19: Two New Elements Discovered

By Elizabeth Svoboda|Monday, January 03, 2005

In February the world was treated to a transcontinental eureka moment: Scientists from the Lawrence Livermore National Laboratory in California and the Joint Institute for Nuclear Research in Russia announced they had discovered two new chemical elements. Called superheavies because of their large atomic mass, elements 113 and 115 lasted little more than a second. Their brief existence, however, lends credence to the theory that an island of stable heavy elements with unique chemical properties exists within the undiscovered reaches of the periodic table.

The elements were born in a high-powered circular particle accelerator in Dubna, Russia. After chemists at Livermore produced a rare isotope of the element americium, they shipped it to their Russian colleagues, who beamed calcium ions at it with the accelerator. “Every once in a rare while, a calcium ion fused with an americium nucleus, and we got an element 115 isotope,” says nuclear chemist Ken Moody, who led the Livermore team. Since each calcium nucleus contains 20 protons and each americium nucleus has 95, he was pleased, but not surprised, that an element of 115 protons resulted. But it had a littermate—an element with 113 protons that appeared after element 115 underwent radioactive decay.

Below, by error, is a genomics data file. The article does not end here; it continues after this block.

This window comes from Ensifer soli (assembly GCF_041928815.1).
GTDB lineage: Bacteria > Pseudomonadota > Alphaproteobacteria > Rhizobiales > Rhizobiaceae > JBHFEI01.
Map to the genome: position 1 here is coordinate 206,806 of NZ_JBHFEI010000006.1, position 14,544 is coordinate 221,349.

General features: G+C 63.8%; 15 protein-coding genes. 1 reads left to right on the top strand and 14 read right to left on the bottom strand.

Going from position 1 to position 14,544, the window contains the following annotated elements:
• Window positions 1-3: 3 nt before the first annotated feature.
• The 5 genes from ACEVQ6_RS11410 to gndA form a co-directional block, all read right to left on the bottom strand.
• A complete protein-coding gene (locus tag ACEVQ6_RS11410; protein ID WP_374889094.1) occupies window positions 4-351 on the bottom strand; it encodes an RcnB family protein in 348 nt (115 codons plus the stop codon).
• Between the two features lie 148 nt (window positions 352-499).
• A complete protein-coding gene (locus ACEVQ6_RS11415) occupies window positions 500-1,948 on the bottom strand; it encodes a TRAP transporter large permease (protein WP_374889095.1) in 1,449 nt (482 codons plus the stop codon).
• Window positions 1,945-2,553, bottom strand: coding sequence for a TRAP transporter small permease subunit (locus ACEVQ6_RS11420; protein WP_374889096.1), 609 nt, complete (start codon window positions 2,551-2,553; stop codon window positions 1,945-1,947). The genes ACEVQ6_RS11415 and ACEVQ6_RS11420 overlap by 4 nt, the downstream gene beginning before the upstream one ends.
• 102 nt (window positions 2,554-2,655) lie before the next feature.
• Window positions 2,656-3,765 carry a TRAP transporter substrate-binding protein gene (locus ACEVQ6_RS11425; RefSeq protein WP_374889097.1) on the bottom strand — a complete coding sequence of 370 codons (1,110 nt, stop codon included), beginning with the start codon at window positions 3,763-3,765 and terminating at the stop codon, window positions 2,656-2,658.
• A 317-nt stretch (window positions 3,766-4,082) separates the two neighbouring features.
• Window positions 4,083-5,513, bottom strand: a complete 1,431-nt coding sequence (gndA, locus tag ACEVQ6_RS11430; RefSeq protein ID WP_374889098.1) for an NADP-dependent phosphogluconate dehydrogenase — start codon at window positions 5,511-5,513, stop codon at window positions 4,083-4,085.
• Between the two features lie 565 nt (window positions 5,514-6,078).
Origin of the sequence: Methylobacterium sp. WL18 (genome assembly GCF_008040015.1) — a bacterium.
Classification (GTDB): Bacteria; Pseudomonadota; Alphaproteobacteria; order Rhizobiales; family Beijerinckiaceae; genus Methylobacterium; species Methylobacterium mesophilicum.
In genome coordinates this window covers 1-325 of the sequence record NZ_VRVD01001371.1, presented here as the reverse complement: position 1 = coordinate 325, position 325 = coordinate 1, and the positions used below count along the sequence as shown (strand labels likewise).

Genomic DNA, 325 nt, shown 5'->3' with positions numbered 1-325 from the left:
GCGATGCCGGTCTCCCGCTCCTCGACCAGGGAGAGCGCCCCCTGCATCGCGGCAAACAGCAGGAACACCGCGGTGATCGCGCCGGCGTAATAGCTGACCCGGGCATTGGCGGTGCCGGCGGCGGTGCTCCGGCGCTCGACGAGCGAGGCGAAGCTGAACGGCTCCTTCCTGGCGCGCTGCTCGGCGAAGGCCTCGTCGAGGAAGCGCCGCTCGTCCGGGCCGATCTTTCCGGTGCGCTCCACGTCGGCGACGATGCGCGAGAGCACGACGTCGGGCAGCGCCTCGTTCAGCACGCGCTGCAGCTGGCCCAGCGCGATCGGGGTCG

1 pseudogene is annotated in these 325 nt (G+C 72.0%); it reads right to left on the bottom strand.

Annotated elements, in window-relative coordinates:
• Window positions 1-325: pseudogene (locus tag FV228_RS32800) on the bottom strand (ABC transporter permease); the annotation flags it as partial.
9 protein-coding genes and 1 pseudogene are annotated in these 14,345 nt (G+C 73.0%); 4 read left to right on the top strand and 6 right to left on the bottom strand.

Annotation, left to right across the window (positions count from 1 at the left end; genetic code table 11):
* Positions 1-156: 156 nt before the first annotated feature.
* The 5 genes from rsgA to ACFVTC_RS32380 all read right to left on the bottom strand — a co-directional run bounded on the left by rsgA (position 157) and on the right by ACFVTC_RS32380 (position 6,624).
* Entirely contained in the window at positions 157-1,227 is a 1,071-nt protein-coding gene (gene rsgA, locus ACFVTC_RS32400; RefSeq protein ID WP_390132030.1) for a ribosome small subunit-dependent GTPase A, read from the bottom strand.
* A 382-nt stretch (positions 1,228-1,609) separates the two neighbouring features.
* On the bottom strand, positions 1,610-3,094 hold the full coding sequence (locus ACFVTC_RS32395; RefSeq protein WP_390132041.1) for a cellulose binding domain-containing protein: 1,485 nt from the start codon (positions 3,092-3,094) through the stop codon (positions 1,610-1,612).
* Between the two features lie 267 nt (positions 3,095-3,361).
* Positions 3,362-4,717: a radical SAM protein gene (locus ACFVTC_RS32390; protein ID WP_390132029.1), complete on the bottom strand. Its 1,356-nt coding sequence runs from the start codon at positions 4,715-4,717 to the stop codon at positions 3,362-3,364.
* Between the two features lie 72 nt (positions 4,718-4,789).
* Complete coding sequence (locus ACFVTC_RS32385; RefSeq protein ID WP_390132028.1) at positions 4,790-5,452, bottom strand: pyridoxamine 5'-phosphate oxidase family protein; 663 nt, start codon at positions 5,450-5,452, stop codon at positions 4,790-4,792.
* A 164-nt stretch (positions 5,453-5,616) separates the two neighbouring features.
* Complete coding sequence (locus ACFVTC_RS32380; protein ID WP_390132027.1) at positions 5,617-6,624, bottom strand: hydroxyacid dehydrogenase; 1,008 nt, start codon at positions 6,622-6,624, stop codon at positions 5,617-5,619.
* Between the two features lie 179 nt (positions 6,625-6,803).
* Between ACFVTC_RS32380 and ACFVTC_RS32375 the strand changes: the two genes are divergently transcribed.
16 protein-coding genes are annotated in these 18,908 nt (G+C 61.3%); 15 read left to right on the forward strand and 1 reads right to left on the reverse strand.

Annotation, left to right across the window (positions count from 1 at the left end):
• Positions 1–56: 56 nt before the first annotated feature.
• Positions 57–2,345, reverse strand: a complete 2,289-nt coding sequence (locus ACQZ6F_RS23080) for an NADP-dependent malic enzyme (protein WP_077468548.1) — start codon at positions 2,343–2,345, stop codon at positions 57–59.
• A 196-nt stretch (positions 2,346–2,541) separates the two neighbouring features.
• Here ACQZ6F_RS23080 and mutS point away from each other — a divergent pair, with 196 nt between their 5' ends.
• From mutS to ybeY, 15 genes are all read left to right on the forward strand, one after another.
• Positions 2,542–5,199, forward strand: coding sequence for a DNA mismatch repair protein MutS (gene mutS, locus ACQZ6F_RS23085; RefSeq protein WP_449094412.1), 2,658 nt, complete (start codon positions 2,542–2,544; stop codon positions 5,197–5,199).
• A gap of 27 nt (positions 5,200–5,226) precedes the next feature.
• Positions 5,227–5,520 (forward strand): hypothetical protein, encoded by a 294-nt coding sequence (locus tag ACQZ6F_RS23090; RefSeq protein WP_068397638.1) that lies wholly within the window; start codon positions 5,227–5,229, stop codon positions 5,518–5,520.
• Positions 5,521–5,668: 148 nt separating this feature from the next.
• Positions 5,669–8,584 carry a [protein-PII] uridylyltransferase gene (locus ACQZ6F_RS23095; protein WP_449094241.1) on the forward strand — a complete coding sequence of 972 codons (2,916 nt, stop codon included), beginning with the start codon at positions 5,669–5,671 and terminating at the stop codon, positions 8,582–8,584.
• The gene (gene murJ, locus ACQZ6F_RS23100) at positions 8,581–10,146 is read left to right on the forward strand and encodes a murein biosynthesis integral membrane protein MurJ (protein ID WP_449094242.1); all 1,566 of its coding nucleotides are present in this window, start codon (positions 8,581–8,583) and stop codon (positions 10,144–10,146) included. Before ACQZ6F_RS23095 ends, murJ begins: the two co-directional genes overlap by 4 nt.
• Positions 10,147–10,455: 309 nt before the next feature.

The new elements, tentatively dubbed ununtrium (113) and ununpentium (115), will have to be independently re-created before they are written into the periodic table. Moody and his team are already looking to build on their results by using other neutron-rich elements to create new stable elements with unpredictable properties. (In general, the more neutrons in an element, the more stable it will be.) Moody hopes the discovery of stable superheavy elements will help scientists better understand the mechanics of how nuclei are held together, opening the door for future discoveries in nuclear power generation or weapons development. “We’re at the edge of the island of stability, where the half-lives of the new elements are relatively long,” Moody says. “Now we just have to find a projectile and target with the highest number of neutrons possible.”

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